A Study of Deficient Pleadings by Litigants in Person

This study examines the delays caused by improperly-prepared pleadings by litigants in person (that is, self-represented parties). Beginning with Ninan v St George Bank Ltd (2013) 294 ALR 190 (‘Ninan’), the research indicates that deficient pleadings are typically filed because a litigant in person lacks knowledge of both procedural and substantive law, and that inefficient proceedings can result. These may be addressed with reform of the Uniform Civil Procedure Rules 2005 (NSW) (‘the UCPR’) that provide for separate and consecutive assessment of pleadings, and earlier referral of litigants in person to legal assistance.

Assessment of Pleadings

In Ninan, defences and strike-out applications from the 10 defendants were filed before the Federal Court had assessed whether or not the statement of claim was in an acceptable form. Griffith J found that the appellants statement of claim was, independent of the respondents’ applications, irregular and did not comply with the Federal Court Rules 2011 (Cth).

Similarly, in Sporting Shooters Association v Judge [2013] NSWSC 1783 (11 October 2013) (‘Sporting Shooters Association’) the plaintiff sought orders striking out the defence. McCallum J instead ordered that the statement of claim be amended. An amended statement of claim was submitted, but the defendant failed to file a new defence. After several months, her Honour examined and struck out the original defence, and subsequently struck out a second defence. At least eight months elapsed between the original statement of claim being filed and the second defence being struck out.

Separate and consecutive assessment of pleadings may reduce such delays. In both cases, had the courts examined each pleading individually prior to service, the time spent filing, serving and responding to documents could have been reduced. UCPR r 10.1 currently requires almost instantaneous service on the other party after filing. Inserting the below rules 10.1A and 14.1A into the UCPR would instead require the court to examine the statement of claim before service, and thus no defence would need to be filed unless the claim was brought before the court in an acceptable form — a claim could not progress unless the court was satisfied it met the requirements.

Reform Proposal for Requiring Pre-Service Assessment of Pleadings

It is proposed that the following rules be inserted in the UCPR:

10.1A Court to assess filed pleadings before service

No pleadings are to be served on any other party until the court is satisfied that the pleadings require no further amendment and orders service, in accordance with rule 14.1A.

14.1A Assessment of pleadings

(1) Upon receipt of a statement of claim, the court must assess the claim and make at its discretion any orders for amendment or striking out, following rule 14.28.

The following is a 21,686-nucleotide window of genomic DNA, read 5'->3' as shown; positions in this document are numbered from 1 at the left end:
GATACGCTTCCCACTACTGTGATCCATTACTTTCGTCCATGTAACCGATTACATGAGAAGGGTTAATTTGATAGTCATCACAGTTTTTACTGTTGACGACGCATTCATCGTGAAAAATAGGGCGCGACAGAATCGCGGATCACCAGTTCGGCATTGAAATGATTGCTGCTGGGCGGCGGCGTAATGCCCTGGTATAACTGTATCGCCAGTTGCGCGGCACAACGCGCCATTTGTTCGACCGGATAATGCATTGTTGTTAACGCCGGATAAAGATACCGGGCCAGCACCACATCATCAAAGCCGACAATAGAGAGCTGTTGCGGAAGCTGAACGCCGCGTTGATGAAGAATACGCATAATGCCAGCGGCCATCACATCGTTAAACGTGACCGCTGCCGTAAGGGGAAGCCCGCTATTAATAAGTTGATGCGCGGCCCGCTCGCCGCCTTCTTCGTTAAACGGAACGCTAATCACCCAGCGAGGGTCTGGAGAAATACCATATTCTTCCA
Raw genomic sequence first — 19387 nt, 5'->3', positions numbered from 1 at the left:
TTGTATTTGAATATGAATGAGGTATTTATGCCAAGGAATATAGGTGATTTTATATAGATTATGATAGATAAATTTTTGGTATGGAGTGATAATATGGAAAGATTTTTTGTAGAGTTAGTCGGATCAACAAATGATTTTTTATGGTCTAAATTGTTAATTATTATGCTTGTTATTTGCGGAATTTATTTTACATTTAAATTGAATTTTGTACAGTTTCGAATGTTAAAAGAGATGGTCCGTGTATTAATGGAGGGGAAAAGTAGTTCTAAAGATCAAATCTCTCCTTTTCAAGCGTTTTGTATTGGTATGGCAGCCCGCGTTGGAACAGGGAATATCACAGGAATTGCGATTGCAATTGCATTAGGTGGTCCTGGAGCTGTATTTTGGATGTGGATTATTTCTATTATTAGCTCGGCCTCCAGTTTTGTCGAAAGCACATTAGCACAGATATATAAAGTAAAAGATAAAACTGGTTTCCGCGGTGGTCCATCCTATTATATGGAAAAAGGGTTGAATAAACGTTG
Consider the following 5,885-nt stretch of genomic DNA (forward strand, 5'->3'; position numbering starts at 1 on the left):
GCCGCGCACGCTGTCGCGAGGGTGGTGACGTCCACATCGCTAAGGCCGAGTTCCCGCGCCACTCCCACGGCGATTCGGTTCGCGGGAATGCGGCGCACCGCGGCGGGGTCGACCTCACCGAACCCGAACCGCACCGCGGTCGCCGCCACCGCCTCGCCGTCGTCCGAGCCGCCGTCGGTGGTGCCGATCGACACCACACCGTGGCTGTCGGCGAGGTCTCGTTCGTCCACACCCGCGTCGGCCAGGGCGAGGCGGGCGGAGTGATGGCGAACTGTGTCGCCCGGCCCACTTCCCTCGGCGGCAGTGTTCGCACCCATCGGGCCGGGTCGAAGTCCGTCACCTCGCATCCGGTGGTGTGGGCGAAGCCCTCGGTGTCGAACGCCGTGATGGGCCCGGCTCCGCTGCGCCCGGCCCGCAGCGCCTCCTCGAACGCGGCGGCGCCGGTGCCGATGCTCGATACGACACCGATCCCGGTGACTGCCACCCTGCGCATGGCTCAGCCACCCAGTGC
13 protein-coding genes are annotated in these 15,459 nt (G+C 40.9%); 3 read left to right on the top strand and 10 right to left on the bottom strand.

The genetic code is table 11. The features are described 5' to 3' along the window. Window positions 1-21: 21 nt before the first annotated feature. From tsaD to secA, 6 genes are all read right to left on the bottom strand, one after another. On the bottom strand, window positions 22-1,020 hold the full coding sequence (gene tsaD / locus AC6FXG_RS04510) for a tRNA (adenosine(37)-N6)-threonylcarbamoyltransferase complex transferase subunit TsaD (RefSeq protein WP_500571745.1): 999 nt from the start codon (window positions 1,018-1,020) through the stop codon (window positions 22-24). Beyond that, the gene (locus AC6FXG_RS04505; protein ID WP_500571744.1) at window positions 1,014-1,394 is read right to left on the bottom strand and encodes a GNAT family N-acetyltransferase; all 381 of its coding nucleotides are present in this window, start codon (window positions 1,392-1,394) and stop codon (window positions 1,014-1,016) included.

(2) No invitation to the defendant to submit a defence is to be made until the statement of claim is in a form the court finds acceptable.

(3) Upon receipt of a defence, the court must assess the defence and make at its discretion any orders for amendment or striking out, following rule 14.28.

(4) No objections or applications in relation to a pleading are to be heard until pleadings are in a form that the court finds acceptable.

Pro Bono Referrals

The above proposal does not holistically address the root cause of deficient pleadings. Litigants in person frequently do not have a sufficient understanding of procedural and substantive law. Despite the defendant’s pleadings maintaining a claim that could not be relied upon as a defence and being impossible to decipher in places, the defendant in Sporting Shooters Association did attempt to plead defences that a competent lawyer would have been able to file in an appropriate form.1 The UCPR allows the court to refer a litigant in person to a pro bono lawyer if satisfied that it is necessary for the administration of justice.2 McCallum J made such an order more than seven months after the first statement of claim had been filed.

The court should refer a litigant in person to a lawyer as soon as it is apparent that they are unlikely to file their pleadings in the correct form but have demonstrated a potentially pleadable claim or defence. In Sporting Shooters Association the notice of motion seeking to strike out the defence was dated 1 February 2013, and the defendant was referred to a pro bono lawyer on 11 October 2013. As of April 2014 the proceedings do not appear to have been resolved. The proposed reform below would allow the court to make a referral under UCPR r 7.36 during the assessment of pleadings (the proposed rule 14.1A above), thereby reducing the delays discussed.